Shanghai has been stricken with a plague of exploding glass windows, as substandard materials, design and maintenance meet fierce summer heat. From Shanghai Daily last week:
“Poor quality, improper design or installation or maintenance of the glass door and the scorching weather are all possible causes for the incident,” said Lu Jinlong of the Shanghai Research Institute of Building Sciences.
Similar glass “explosions” or glass “bombs” falling off sides of high-rises have occurred frequently in the city during the past weeks, prompting concerns about the glass materials’ safety. A piece of glass on the 38th floor in the Shanghai International Finance Center broke into pieces on Wednesday ….
Meanwhile, a piece of glass in the One Lujiazui office tower broke on Monday, two months after a glass-shattering incident there damaged dozens of cars.
A glass platform barrier in Metro Line 10 suddenly exploded on Tuesday. An identical shield also shattered in Metro Line 11 on July 14.
And from Global Times on Friday:
Skyscraper owners and managers held the prime responsibility for the glass in their glass buildings, Deputy Mayor Shen Jun announced at a press conference on Wednesday.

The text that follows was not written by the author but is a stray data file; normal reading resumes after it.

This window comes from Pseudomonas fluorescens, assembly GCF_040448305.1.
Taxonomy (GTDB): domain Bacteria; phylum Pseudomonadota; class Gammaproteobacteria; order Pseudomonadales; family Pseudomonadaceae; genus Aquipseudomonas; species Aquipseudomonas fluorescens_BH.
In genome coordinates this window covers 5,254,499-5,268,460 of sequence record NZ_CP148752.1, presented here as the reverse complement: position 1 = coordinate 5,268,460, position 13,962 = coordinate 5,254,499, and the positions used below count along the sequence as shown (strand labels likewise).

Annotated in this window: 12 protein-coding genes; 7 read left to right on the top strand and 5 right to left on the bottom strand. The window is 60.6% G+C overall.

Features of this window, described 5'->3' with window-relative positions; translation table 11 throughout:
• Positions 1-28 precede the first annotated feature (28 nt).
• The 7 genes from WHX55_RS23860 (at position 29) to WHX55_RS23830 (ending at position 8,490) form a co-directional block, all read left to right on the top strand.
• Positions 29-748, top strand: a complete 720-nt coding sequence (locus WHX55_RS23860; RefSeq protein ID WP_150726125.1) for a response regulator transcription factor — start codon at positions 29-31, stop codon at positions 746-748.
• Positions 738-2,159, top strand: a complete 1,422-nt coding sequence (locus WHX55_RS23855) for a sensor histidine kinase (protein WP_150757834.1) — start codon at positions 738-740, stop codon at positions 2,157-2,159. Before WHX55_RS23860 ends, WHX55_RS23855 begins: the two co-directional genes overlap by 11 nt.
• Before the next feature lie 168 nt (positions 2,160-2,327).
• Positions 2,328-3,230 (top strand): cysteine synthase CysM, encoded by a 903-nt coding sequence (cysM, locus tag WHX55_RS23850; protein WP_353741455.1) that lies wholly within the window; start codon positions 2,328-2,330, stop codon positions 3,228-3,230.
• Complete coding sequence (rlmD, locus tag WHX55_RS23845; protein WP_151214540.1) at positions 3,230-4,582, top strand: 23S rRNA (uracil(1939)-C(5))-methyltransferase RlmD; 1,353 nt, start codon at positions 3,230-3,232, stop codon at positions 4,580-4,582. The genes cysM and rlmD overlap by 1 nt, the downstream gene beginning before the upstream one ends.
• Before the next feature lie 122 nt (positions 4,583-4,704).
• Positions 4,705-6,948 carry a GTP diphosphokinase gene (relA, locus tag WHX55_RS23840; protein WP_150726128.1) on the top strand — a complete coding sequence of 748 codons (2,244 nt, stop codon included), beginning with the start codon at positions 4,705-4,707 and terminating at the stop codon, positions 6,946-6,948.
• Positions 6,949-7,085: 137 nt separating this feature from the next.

“The city government must step up its efforts to prevent such accidents to minimize economic losses as well as injuries to residents,” he also said ….
The rate of exploding glass was about two windows in a 1,000, according to Fang, “too high odds to be ignored” for a metropolis like Shanghai ….
“The country’s technical standard does not meet that of the World Trade Organization,” Lu [Jinlong, also quoted by the Shanghai Daily] said.
“Although that does not necessarily mean that the glass walls are of poorer quality than those built by other more developed countries, Shanghai’s skyscrapers need more efficient and thorough safety checks to examine the glass walls’ quality.”